Publishers Weekly

This title is loosely based on the Trailside Killer case that terrified Marin in the 1970s. Here the case is seen through the eyes of a 12-year-old, giving Maynard's thriller an interesting twist on what would otherwise be a simple reworking of a cold case of serial murder. Rachel is so focused on saving her father and her parents' failed marriage that everything else in the world around her is merely a blur. —Susan Clifford Braun, Bainbridge Island, WA
Library Journal

The plot of Maynard’s eighth novel, although based on the story of the real-life Trailside Killer, strains credulity at times; it is less a thriller than an affecting portrait of the relationship between a father and his daughters. —Joanne Wilkinson

Cycling through big themes—love for a flawed father and a loyal sister; the pursuit of a serial killer; coming-of-age/receiving of family wisdom—Maynard's latest starts strong but a speedy, decades-later wrap-up that offers more tidiness than conviction. There's fluency and insight here but also a shortage of subtlety, with the book's underpinnings too visible through its skin.
Kirkus Reviews

Discussion Questions
1. The book begins with Rachel and Patty pretending to be dead. What significance does this have for the rest of the story? What are some of the other instances of foreshadowing in the Prologue? Discuss the significance of the title "After Her."

2. One of the central elements of the novel is the bond between sisters Rachel and Patty. How have they come to rely so thoroughly upon each other? What significance lies in the fact that Patty must speak through Rachel? How does the relationship change as they get older?

3. Rachel loves making up stories and has an active imagination. On page 3 of the Prologue, she tells us,

This is how I remember it. I could  be wrong. I had a big imagination when I was young. I was good at making up stories, and my stories were so good I even believed them myself sometimes.

Were there stories Rachel made up that she believed wholeheartedly even though they weren't true? Identify some of the ways that Rachel's imagination gets her into trouble and some of the ways in which it benefits her.

4. Rachel's parents divorce when she and Patty are young. Describe how that divorce affects their childhood and how it influences their respective relationships with their father and mother.

5. On page 95, Rachel and Patty are discussing Mr. Armitage and their "investigation" of him. Rachel says, "Some people have a secret dark side. They wouldn't call it a dark side if there wasn't a bright side too." Do you think this is an accurate observation of people in general? Was Rachel ultimately right about Mr. Armitage and his dark side?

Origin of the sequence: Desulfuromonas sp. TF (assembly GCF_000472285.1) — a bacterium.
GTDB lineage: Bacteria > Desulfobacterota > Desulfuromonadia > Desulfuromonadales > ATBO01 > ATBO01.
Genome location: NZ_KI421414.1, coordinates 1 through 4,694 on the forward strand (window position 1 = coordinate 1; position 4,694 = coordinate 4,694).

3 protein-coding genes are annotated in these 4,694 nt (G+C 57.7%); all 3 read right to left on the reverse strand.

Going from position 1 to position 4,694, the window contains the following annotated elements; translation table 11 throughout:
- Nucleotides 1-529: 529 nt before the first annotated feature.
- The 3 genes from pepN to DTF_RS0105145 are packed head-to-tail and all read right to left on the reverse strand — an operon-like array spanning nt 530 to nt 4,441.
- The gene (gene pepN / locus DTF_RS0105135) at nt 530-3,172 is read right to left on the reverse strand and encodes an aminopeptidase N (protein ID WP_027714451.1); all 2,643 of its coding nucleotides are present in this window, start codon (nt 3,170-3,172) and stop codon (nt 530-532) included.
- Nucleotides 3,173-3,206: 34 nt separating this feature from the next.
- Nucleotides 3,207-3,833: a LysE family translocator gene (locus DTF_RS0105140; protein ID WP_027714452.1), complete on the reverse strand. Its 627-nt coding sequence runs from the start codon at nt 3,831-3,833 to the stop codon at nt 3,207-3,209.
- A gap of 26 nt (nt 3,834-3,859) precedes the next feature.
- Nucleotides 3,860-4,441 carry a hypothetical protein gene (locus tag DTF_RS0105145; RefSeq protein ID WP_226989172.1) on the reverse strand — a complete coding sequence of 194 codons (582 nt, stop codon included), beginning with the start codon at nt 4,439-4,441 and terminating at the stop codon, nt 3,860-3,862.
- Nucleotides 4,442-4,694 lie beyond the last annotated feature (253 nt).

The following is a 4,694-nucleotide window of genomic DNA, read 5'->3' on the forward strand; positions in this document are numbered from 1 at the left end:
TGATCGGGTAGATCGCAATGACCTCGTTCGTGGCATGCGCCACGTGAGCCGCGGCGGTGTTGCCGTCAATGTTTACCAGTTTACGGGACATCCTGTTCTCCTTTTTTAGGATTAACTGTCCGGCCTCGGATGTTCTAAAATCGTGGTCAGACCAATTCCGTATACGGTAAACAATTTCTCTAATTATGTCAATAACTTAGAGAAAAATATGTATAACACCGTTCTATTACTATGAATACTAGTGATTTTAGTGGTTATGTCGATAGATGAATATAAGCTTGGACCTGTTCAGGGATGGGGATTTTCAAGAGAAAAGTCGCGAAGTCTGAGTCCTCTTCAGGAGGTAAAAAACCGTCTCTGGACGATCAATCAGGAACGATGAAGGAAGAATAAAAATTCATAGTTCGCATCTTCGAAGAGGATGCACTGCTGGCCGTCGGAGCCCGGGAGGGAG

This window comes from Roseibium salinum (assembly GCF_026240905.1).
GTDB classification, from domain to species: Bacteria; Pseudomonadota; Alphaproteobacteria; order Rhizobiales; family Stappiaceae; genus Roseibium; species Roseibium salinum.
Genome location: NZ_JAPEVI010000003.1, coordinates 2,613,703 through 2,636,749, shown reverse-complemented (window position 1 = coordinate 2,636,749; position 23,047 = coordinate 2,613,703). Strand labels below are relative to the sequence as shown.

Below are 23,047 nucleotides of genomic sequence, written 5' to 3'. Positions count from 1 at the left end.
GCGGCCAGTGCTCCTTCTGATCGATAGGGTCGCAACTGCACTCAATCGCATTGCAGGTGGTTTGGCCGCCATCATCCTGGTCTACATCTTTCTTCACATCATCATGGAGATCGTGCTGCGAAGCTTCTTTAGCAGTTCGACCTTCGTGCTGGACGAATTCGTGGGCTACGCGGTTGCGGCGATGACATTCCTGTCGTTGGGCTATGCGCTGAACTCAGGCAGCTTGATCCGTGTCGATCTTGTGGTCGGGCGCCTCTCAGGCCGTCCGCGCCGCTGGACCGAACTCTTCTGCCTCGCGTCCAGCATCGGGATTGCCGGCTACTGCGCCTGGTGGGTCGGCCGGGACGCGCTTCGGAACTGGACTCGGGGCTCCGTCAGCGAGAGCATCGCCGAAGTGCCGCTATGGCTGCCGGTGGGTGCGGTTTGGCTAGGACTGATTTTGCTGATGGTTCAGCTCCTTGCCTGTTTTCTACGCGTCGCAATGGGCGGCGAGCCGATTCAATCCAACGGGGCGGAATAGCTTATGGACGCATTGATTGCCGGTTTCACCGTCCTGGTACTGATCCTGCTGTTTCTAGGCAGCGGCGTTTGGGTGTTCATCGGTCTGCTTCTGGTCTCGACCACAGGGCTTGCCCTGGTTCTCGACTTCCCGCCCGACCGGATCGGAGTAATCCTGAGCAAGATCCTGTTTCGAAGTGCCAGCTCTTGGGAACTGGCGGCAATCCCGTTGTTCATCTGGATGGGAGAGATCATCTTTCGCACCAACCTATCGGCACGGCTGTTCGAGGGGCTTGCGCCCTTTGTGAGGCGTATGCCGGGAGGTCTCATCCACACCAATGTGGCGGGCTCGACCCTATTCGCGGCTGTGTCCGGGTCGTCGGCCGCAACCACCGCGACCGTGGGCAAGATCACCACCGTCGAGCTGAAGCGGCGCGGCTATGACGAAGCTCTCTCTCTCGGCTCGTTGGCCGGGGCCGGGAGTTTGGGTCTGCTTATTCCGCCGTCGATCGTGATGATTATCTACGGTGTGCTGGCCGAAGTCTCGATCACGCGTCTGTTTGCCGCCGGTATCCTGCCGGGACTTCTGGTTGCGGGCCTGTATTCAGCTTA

6. Because her father is the head detective on the Sunset Strangler case, Rachel finds herself on the fast track to popularity. How does she handle this change in social status? How does it affect her relationship with Patty? Why do you think Rachel continues these relationships even though she concedes that Alison is likely just using her for information about the Sunset Strangler case and that Teddy is probably not a nice person?

7. Rachel's mother is depressed and spends very little time parenting her girls, often leaving them to their own devices. Discuss how this freedom influences their characters as they grow for better or worse.

8. Mount Tamalpais plays an important role in the story as Rachel's and Patty's playground and the site of several of the Sunset Strangler's murders. Discuss some of the symbolic and figurative roles that the mountain played.

9. "My Sharona" becomes the soundtrack of the summer of 1979, the Sunset Strangler case, and the novel as a whole. How does the author utilize the song and its lyrics, and what meaning do they take on for Rachel?

10. After receiving her father's notes on the Sunset Strangler, Rachel takes up the cause of catching the real Sunset Strangler. Why do you think she does this? Was it a good idea? Would you have done the same thing? Why or why not?

11. Patty's sudden death in Somalia comes as a tragic shock to both Rachel and the reader. How does Rachel cope with the loss of her best friend and sister? Is it similar to the manner in which she grieved for her father?

12. Rachel and Patty adored their father, Detective Anthony Torricelli. In what ways do you think Rachel's opinions of and experiences with her father affected her adult relationships with men?

13. What is Rachel's reaction when she discovers the existence of her half-sister, Gina? In your opinion, what spurs her resistance to Gina's friendly advances, and what changes after her final confrontation with the Sunset Strangler?

14. In the end, Rachel believes that children outgrow their imaginations. Do you think this is true? Do you believe we lose our ability to feel things as deeply as we do when we are young teenagers? Support your opinion using examples from the novel.
(Questions issued by the publisher.)